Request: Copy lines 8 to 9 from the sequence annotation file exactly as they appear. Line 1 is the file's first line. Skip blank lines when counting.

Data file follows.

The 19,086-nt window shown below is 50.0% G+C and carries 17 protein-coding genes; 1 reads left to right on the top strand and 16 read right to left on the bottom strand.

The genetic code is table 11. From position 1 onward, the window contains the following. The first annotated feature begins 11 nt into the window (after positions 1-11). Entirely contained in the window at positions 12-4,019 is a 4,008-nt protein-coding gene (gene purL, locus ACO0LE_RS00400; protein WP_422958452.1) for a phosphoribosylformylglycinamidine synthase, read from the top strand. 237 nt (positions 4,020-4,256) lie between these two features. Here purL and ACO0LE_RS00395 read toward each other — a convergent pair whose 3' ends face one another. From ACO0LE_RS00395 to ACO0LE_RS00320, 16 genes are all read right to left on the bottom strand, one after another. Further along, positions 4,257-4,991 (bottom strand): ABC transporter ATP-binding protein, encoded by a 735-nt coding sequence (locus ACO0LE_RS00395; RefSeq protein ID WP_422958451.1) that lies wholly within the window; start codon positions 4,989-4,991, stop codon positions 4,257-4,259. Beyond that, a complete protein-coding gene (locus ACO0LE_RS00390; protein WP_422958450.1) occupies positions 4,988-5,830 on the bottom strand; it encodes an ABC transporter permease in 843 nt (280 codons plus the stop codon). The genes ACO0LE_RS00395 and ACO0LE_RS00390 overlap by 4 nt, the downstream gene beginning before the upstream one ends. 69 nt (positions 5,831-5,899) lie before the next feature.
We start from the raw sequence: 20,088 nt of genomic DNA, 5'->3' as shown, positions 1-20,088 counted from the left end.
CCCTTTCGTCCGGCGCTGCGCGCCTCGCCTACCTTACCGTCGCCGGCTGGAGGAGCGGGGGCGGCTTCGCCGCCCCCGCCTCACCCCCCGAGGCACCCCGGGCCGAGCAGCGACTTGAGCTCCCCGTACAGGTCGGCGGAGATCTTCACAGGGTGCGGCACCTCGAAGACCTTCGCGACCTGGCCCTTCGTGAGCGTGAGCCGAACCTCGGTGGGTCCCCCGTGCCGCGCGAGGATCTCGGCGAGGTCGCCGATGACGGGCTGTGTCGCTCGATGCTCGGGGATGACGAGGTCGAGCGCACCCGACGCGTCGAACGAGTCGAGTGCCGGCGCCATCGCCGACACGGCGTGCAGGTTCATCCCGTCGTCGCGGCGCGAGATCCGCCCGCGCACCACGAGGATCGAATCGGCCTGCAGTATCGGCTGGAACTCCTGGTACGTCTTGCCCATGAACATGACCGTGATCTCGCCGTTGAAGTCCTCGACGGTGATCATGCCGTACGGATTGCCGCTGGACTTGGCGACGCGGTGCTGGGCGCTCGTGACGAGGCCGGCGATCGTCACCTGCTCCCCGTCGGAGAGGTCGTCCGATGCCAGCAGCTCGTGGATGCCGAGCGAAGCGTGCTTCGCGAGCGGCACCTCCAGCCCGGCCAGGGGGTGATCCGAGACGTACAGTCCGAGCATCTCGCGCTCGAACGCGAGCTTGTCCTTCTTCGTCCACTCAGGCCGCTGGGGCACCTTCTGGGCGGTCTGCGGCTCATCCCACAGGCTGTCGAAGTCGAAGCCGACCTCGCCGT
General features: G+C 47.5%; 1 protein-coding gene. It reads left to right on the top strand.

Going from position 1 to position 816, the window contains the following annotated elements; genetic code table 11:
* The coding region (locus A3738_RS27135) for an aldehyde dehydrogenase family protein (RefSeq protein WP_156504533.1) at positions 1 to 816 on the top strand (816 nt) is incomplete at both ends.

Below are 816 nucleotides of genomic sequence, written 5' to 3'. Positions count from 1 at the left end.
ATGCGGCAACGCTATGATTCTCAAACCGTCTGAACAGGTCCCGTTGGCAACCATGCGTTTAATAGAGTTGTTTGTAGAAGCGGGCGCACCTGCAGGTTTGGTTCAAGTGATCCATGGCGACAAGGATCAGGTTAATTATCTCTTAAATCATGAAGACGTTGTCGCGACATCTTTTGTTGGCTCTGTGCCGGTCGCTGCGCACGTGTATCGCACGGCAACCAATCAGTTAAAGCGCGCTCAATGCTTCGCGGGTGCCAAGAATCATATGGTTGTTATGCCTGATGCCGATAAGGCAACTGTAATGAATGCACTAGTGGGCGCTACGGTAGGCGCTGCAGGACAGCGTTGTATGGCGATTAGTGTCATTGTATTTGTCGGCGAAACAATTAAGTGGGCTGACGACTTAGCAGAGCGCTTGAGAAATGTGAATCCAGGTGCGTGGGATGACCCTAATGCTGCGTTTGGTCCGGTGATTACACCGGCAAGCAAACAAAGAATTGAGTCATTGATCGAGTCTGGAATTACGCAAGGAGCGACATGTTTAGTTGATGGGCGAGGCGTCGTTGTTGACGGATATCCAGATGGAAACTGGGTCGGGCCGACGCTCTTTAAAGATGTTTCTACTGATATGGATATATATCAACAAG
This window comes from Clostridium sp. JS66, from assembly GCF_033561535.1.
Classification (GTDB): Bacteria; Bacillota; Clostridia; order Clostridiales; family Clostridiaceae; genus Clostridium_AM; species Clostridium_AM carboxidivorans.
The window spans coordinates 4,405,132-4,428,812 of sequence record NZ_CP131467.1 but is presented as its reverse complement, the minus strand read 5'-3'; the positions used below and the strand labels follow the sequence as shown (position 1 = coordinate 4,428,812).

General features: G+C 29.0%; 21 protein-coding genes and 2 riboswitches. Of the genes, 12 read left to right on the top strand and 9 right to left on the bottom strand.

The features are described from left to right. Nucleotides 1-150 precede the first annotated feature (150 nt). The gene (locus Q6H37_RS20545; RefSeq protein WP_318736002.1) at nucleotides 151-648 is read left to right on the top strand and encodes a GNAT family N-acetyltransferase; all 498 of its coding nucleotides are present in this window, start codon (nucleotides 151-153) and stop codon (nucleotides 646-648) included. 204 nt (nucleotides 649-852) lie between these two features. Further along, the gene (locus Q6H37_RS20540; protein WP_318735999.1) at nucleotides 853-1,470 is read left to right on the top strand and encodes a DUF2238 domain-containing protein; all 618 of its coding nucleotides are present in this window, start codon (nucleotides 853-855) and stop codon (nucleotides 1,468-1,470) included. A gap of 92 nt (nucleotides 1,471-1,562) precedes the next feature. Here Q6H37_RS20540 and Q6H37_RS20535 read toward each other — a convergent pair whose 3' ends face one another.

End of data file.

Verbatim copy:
Below are 816 nucleotides of genomic sequence, written 5' to 3'. Positions count from 1 at the left end.
ATGCGGCAACGCTATGATTCTCAAACCGTCTGAACAGGTCCCGTTGGCAACCATGCGTTTAATAGAGTTGTTTGTAGAAGCGGGCGCACCTGCAGGTTTGGTTCAAGTGATCCATGGCGACAAGGATCAGGTTAATTATCTCTTAAATCATGAAGACGTTGTCGCGACATCTTTTGTTGGCTCTGTGCCGGTCGCTGCGCACGTGTATCGCACGGCAACCAATCAGTTAAAGCGCGCTCAATGCTTCGCGGGTGCCAAGAATCATATGGTTGTTATGCCTGATGCCGATAAGGCAACTGTAATGAATGCACTAGTGGGCGCTACGGTAGGCGCTGCAGGACAGCGTTGTATGGCGATTAGTGTCATTGTATTTGTCGGCGAAACAATTAAGTGGGCTGACGACTTAGCAGAGCGCTTGAGAAATGTGAATCCAGGTGCGTGGGATGACCCTAATGCTGCGTTTGGTCCGGTGATTACACCGGCAAGCAAACAAAGAATTGAGTCATTGATCGAGTCTGGAATTACGCAAGGAGCGACATGTTTAGTTGATGGGCGAGGCGTCGTTGTTGACGGATATCCAGATGGAAACTGGGTCGGGCCGACGCTCTTTAAAGATGTTTCTACTGATATGGATATATATCAACAAG